Andrew Schulz was the most-viewed standup comedian on YouTube in both 2018 and 2019, averaging over four million views per week. In 2020, his popularity continues to skyrocket, in no small part because of the late-night style monologues he began uploading online when the COVID-19 pandemic started. While his rise and rise may seem like a stroke of serendipity, a Twitter thread by Harry Dry, who runs the weekly marketing case study newsletter Harry’s Marketing Examples, underscores that the American comedian made very deliberate decisions to turn his luck around in the wake of repeated rejections from large networks. From content creation to distribution, Schulz’s unconventional approach enabled him not just to reach a wider audience, but to do it without ever filtering jokes or reining in his bold punchlines—an executive decision that’s earned him over 4 million followers across YouTube, Instagram, Facebook and Twitter. Here’s what you can learn from his incredible D-I-Y success story.
Free YouTube specials
When Schulz’s self-funded one-hour special was also turned down by networks (that had always been skeptical of giving him a deal), he decided to release it on his YouTube channel for free—but not before a serious edit.
Ditching the Hour
He said he realised that most people start watching a comedy special, even enjoy it, but rarely finish the whole thing. So, he reasons, “I figured the hour was too long.” Schulz’s 4:4:1 clocks in at just under 17 minutes and won him rave reviews.
Now one of the mainstays of his channel, Schulz’s crowd-work clips were initially conceptualised as a way to generate fresh content for YouTube; according to the Harry’s Marketing Examples thread, “Schulz started honing his improv. Because learning to roast the crowd meant new content every night. He’d film every show. Sometimes 7 in one weekend. Hoping to get one electric clip for YouTube.”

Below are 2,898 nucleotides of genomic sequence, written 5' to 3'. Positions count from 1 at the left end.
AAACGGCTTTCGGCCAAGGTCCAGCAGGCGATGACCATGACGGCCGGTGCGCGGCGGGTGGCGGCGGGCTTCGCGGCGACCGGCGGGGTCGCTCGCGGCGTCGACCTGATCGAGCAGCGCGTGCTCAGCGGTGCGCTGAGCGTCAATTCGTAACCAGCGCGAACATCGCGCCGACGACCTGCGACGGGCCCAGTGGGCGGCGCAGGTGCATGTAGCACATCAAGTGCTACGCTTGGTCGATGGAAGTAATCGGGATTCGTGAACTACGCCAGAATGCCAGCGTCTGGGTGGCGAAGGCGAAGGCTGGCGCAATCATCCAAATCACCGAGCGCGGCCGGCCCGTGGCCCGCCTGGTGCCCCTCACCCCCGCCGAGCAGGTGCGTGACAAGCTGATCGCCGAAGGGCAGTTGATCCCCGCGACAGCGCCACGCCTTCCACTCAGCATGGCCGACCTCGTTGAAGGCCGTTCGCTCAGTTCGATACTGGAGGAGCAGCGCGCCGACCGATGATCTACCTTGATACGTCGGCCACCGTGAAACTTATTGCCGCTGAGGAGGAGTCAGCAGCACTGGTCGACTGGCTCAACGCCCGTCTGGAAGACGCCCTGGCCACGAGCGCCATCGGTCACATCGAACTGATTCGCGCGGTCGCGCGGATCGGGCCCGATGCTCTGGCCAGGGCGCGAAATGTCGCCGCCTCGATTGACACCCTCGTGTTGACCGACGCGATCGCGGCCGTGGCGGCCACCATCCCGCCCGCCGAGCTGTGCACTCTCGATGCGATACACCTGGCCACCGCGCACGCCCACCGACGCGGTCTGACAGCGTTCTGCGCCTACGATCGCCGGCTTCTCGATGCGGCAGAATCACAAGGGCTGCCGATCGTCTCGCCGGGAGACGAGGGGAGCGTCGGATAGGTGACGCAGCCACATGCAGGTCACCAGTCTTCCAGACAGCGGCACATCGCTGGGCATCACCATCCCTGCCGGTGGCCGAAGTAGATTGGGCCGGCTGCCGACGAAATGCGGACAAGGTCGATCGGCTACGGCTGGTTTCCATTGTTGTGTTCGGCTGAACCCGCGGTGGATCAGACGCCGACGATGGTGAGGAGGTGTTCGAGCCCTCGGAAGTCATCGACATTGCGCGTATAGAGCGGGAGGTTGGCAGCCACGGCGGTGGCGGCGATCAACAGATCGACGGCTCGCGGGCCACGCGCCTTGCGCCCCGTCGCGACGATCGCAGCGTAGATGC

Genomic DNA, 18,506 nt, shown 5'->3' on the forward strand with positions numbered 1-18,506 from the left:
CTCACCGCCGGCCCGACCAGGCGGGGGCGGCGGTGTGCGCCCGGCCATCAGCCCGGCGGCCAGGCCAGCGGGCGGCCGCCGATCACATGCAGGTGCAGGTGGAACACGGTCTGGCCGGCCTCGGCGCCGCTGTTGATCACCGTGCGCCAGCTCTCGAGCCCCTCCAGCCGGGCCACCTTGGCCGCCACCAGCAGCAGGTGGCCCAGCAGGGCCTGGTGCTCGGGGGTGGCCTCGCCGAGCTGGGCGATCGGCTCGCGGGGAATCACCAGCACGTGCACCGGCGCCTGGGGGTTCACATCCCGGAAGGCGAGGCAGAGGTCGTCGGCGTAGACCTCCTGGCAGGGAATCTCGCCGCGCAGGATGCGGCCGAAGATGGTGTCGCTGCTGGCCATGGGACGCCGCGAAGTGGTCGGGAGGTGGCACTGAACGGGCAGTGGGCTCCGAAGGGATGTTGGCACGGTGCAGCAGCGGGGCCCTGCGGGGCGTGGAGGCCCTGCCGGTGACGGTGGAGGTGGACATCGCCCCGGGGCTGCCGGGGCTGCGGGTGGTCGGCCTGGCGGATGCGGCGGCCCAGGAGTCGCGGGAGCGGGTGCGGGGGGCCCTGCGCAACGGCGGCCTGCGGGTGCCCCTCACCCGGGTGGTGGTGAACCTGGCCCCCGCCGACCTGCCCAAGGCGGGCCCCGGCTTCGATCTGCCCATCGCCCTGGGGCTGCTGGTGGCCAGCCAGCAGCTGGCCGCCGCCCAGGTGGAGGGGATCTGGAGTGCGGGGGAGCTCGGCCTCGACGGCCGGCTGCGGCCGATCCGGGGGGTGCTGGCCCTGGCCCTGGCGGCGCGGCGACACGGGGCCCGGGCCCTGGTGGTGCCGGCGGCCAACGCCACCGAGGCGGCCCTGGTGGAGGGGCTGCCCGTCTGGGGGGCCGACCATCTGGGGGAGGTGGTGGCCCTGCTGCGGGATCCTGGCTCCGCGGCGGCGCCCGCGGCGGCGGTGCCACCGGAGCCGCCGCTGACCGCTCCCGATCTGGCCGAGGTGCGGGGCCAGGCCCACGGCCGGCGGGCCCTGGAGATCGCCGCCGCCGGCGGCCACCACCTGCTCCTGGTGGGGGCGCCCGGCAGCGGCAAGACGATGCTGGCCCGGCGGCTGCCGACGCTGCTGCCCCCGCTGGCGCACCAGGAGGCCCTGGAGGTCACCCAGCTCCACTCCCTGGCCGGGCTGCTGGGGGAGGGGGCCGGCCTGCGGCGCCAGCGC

Between 2018-19, Schulz uploaded over 100 bits of comedy or, in his own words, “100 ways of discovering me.” As a result, his subscribers grew from 140K to 840K in the span of one year.
By treating YouTube as his own network, Schulz was able to sidestep the public perception problem that ‘watering down jokes’ can have for comedians. Trademark Schulz remains free from the control of executives and that’s a really, really good thing.
The post credits Schulz’s social media skills as another important reason for his widespread success. His refreshing take on late-night show monologues is geared for Instagram where “he’d get your attention with a one-line intro. Then ask you to “turn your phone” to stop you scrolling by.”
Today, Schulz puts out more content than networks can keep up with, which is a long way from being turned down by them over five years ago. The secret’s actually a single-step process—helping yourself—without waiting on a network. Help from others follows.
You can read the full Twitter thread below: